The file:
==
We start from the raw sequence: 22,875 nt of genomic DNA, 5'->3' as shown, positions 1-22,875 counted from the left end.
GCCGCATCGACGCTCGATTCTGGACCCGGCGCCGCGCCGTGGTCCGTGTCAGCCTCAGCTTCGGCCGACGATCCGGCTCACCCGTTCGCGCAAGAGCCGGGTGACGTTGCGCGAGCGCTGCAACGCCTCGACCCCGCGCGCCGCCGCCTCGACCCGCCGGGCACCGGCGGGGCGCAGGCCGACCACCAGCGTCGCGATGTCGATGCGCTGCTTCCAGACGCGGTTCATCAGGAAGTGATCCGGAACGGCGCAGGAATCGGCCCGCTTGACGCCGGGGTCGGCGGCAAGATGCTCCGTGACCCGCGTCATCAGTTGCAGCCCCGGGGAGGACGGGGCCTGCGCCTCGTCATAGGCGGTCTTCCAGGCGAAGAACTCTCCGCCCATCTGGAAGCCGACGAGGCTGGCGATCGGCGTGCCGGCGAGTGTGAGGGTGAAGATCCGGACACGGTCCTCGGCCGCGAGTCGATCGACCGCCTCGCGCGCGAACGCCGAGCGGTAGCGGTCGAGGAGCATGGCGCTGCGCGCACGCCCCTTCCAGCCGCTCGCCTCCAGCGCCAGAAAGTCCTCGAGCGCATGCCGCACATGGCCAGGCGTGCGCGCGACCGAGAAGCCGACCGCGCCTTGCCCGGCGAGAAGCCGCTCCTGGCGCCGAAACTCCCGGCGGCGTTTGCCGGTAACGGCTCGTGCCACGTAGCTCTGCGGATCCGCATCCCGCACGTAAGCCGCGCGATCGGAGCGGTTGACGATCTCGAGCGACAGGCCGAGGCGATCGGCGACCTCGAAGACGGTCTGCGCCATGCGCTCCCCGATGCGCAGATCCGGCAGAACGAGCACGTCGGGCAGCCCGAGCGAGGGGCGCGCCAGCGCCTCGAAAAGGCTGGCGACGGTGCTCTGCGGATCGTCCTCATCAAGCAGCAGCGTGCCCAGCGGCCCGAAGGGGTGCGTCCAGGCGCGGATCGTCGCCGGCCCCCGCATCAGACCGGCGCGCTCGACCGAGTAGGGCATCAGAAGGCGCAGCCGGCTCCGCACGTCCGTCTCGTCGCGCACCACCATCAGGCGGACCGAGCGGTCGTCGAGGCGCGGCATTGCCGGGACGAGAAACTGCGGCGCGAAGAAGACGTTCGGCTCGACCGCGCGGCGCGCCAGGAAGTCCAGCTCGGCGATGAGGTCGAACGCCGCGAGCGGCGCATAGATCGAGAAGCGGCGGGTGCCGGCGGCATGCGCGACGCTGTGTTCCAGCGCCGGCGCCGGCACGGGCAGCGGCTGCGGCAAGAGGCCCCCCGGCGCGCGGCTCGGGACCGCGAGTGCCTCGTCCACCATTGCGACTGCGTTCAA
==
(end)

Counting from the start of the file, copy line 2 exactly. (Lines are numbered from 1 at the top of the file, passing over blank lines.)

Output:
GCCGCATCGACGCTCGATTCTGGACCCGGCGCCGCGCCGTGGTCCGTGTCAGCCTCAGCTTCGGCCGACGATCCGGCTCACCCGTTCGCGCAAGAGCCGGGTGACGTTGCGCGAGCGCTGCAACGCCTCGACCCCGCGCGCCGCCGCCTCGACCCGCCGGGCACCGGCGGGGCGCAGGCCGACCACCAGCGTCGCGATGTCGATGCGCTGCTTCCAGACGCGGTTCATCAGGAAGTGATCCGGAACGGCGCAGGAATCGGCCCGCTTGACGCCGGGGTCGGCGGCAAGATGCTCCGTGACCCGCGTCATCAGTTGCAGCCCCGGGGAGGACGGGGCCTGCGCCTCGTCATAGGCGGTCTTCCAGGCGAAGAACTCTCCGCCCATCTGGAAGCCGACGAGGCTGGCGATCGGCGTGCCGGCGAGTGTGAGGGTGAAGATCCGGACACGGTCCTCGGCCGCGAGTCGATCGACCGCCTCGCGCGCGAACGCCGAGCGGTAGCGGTCGAGGAGCATGGCGCTGCGCGCACGCCCCTTCCAGCCGCTCGCCTCCAGCGCCAGAAAGTCCTCGAGCGCATGCCGCACATGGCCAGGCGTGCGCGCGACCGAGAAGCCGACCGCGCCTTGCCCGGCGAGAAGCCGCTCCTGGCGCCGAAACTCCCGGCGGCGTTTGCCGGTAACGGCTCGTGCCACGTAGCTCTGCGGATCCGCATCCCGCACGTAAGCCGCGCGATCGGAGCGGTTGACGATCTCGAGCGACAGGCCGAGGCGATCGGCGACCTCGAAGACGGTCTGCGCCATGCGCTCCCCGATGCGCAGATCCGGCAGAACGAGCACGTCGGGCAGCCCGAGCGAGGGGCGCGCCAGCGCCTCGAAAAGGCTGGCGACGGTGCTCTGCGGATCGTCCTCATCAAGCAGCAGCGTGCCCAGCGGCCCGAAGGGGTGCGTCCAGGCGCGGATCGTCGCCGGCCCCCGCATCAGACCGGCGCGCTCGACCGAGTAGGGCATCAGAAGGCGCAGCCGGCTCCGCACGTCCGTCTCGTCGCGCACCACCATCAGGCGGACCGAGCGGTCGTCGAGGCGCGGCATTGCCGGGACGAGAAACTGCGGCGCGAAGAAGACGTTCGGCTCGACCGCGCGGCGCGCCAGGAAGTCCAGCTCGGCGATGAGGTCGAACGCCGCGAGCGGCGCATAGATCGAGAAGCGGCGGGTGCCGGCGGCATGCGCGACGCTGTGTTCCAGCGCCGGCGCCGGCACGGGCAGCGGCTGCGGCAAGAGGCCCCCCGGCGCGCGGCTCGGGACCGCGAGTGCCTCGTCCACCATTGCGACTGCGTTCAA